Model- and Information Theory-Based Diagnostic Method for Induction Motors

[+] Author and Article Information
Sanghoon Lee

Department of Mechanical Engineering, The University of Texas, Austin, Texas 78712-1063onandon7@hotmail.com

Michael D. Bryant

Department of Mechanical Engineering, The University of Texas, Austin, Texas 78712-1063mbryant@mail.utexas.edu

Lalit Karlapalem

Department of Mechanical Engineering, The University of Texas, Austin, Texas 78712-1063ckl@mail.utexas.edu

J. Dyn. Sys., Meas., Control 128(3), 584-591 (Oct 17, 2005) (8 pages) doi:10.1115/1.2232682 History: Received December 03, 2003; Revised October 17, 2005

Introduced is a model-based diagnostic system for motors, that also employs concepts of information theory as a health metric. From an existing bond graph of a squirrel cage induction motor, state equations were extracted and simulations performed. Simulated were various cases, including the response of an ideal motor, which functions perfectly to designer’s specifications, and motors with shorted stator coils, a bad phase capacitor, and broken rotor bars. By constructing an analogy between the motor and a communication channel, Shannon’s theorems of information theory were applied to assess functional health. The principal health metric is the channel capacity, which is based on integrals of signal-to-noise ratios. The channel capacity monotonically reduces with degradation of the system, and appears to be an effective discriminator of motor health and sickness. The method was tested via simulations of a three-phase motor; and for experimental verification, a two-phase induction motor was modeled and tested. The method was able to predict impending functional failure, significantly in advance.

Copyright © 2006 by American Society of Mechanical Engineers
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Figure 1

Bond graph of an induction motor with state variables (22-23); (a) Stator with three-phase input, (b) stator with two-phase input, with second phase created by a phase delay capacitor, and (c) common rotor for both stators, where the rotor joins the stator at bonds A and B

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Figure 2

Angular position θ and angular velocity ω of rotor axis versus time for values of rotor bar resistance Rr=0.0408Ω, 0.408Ω, and 4.08Ω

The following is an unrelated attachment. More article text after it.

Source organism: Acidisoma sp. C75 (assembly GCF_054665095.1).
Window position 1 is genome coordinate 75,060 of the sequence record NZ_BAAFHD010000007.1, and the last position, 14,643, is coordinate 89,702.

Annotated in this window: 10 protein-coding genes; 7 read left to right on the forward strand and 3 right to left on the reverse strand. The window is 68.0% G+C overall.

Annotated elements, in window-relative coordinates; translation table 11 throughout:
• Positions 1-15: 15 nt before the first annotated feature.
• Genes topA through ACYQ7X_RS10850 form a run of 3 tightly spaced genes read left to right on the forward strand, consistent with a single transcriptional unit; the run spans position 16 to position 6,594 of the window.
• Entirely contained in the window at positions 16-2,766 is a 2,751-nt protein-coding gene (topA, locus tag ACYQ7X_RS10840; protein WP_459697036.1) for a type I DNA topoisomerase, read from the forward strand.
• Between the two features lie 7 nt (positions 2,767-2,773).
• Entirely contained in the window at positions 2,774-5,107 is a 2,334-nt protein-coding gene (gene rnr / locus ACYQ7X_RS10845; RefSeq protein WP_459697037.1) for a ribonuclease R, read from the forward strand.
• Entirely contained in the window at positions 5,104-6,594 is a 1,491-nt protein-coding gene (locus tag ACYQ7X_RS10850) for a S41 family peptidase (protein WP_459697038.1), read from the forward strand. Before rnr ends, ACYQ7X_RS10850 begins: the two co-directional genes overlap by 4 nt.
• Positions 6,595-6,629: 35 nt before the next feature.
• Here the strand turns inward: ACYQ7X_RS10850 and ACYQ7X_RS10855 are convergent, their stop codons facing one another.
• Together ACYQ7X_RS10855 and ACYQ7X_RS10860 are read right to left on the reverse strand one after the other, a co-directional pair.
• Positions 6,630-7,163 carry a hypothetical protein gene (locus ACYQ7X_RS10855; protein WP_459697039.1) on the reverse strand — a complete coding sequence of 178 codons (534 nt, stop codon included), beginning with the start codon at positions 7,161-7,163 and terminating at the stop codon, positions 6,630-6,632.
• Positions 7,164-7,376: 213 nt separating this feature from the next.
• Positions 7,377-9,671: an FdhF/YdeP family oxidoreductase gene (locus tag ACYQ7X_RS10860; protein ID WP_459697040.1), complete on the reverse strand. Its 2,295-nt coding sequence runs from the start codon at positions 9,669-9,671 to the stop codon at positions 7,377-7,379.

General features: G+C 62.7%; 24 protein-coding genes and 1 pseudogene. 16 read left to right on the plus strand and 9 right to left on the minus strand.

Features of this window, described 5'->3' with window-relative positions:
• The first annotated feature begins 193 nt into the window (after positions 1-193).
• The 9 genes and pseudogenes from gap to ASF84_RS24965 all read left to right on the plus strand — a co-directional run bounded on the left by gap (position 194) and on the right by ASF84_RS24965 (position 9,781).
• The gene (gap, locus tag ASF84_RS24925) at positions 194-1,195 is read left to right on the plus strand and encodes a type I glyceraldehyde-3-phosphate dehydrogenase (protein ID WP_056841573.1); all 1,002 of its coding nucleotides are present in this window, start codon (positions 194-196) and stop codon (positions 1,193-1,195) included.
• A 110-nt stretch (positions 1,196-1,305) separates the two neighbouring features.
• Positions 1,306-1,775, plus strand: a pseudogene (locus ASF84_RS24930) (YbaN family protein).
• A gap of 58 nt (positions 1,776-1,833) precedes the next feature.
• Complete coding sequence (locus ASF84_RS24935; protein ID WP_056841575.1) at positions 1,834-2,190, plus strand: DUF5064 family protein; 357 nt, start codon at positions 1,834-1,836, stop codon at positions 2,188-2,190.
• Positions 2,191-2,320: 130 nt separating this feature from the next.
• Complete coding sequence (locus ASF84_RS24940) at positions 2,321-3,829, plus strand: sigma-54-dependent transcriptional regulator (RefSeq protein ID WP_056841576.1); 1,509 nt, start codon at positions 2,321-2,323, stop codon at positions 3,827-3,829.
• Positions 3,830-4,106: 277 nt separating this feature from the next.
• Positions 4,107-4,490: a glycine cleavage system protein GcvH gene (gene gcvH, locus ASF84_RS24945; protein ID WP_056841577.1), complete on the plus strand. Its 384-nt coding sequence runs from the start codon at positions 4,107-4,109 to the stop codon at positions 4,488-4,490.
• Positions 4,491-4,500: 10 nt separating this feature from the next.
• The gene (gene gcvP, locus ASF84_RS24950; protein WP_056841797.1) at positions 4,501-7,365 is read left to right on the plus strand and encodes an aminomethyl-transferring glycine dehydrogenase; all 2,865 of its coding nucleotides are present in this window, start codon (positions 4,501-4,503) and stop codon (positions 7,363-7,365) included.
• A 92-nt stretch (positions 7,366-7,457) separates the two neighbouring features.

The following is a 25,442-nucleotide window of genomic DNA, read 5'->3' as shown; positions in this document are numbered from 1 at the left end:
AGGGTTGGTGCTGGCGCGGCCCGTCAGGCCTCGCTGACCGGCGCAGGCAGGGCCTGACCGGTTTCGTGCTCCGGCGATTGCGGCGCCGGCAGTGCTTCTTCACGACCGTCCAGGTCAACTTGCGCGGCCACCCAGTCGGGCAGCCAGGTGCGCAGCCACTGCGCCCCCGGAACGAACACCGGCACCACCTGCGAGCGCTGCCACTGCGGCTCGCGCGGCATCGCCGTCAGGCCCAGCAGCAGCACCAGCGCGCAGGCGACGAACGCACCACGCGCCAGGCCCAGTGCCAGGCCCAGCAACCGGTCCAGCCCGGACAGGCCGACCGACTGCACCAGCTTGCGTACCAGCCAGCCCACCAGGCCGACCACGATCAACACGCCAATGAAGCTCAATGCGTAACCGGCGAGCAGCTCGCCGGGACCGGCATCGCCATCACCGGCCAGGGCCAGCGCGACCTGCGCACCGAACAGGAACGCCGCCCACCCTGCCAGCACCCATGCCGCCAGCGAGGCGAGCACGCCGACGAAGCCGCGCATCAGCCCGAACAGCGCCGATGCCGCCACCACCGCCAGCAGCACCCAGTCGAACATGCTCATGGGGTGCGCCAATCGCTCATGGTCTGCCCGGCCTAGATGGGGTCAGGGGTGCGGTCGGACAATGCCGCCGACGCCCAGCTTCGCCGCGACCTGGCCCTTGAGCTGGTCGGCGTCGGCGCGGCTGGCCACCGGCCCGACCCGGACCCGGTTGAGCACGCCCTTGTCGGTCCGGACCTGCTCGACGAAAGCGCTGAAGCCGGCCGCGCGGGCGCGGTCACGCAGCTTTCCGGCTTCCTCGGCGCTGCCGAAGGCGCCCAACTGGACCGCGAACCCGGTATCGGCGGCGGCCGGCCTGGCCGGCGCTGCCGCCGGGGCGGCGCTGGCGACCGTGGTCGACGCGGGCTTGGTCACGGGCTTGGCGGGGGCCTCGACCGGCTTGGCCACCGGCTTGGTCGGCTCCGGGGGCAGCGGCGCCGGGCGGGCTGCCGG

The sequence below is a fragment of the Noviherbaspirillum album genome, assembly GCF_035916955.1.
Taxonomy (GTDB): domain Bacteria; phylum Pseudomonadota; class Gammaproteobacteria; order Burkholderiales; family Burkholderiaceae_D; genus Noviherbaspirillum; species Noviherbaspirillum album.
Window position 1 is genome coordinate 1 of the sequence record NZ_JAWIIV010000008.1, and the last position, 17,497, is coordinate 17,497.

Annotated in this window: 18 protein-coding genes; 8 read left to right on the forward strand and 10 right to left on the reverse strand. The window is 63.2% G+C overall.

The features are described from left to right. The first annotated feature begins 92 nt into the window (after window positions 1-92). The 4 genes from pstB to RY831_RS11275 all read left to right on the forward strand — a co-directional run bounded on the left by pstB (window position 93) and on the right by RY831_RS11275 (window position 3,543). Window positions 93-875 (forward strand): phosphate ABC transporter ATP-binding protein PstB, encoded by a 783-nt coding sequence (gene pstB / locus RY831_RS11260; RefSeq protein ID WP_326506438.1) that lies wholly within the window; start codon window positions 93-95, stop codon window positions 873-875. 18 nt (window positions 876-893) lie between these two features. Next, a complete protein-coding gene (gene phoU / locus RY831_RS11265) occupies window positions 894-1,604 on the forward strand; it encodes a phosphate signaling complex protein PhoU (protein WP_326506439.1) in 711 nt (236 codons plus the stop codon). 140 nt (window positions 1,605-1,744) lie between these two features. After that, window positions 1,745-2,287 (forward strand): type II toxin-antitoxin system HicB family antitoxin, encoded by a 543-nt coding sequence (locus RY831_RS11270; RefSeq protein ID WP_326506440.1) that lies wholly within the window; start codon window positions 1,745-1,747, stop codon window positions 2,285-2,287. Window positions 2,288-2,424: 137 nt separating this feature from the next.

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Figure 3

Stator current in the frequency domain for a motor with broken rotor bars, and power spectrum of the machine’s angular velocity response and noise

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Figure 4

Channel capacity for a motor with a broken rotor bar versus resistance of the rotor bar. Part (e) plots the channel capacity, and parts (a) to (d) show corresponding power spectra for explicit points in part (e)

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Figure 5

(a) Rotor velocity versus time for the ideal machine and a machine with shorted stator coil turns, and (b) power spectrum of angular velocity for the shorted machine

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Figure 6

Spectral content of stator currents of phase A for: (a) ideal machine, (b) shorted machine, (c) ideal machine of (29), and (d) shorted machine of (29)

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Figure 7

Channel capacities versus percent change in stator coil resistance for motors with one and two shorted coil(s)

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Figure 8

(a) Power spectra of angular velocity for system with Table 1 “ideal” values (dashed: Ce=5μF), system with degraded phase two capacitor (upper solid: Ce=2μF), and corresponding noise (lower solid). (b) Channel capacity C versus Ce. The dashed line represents information rate R for a 10% error.




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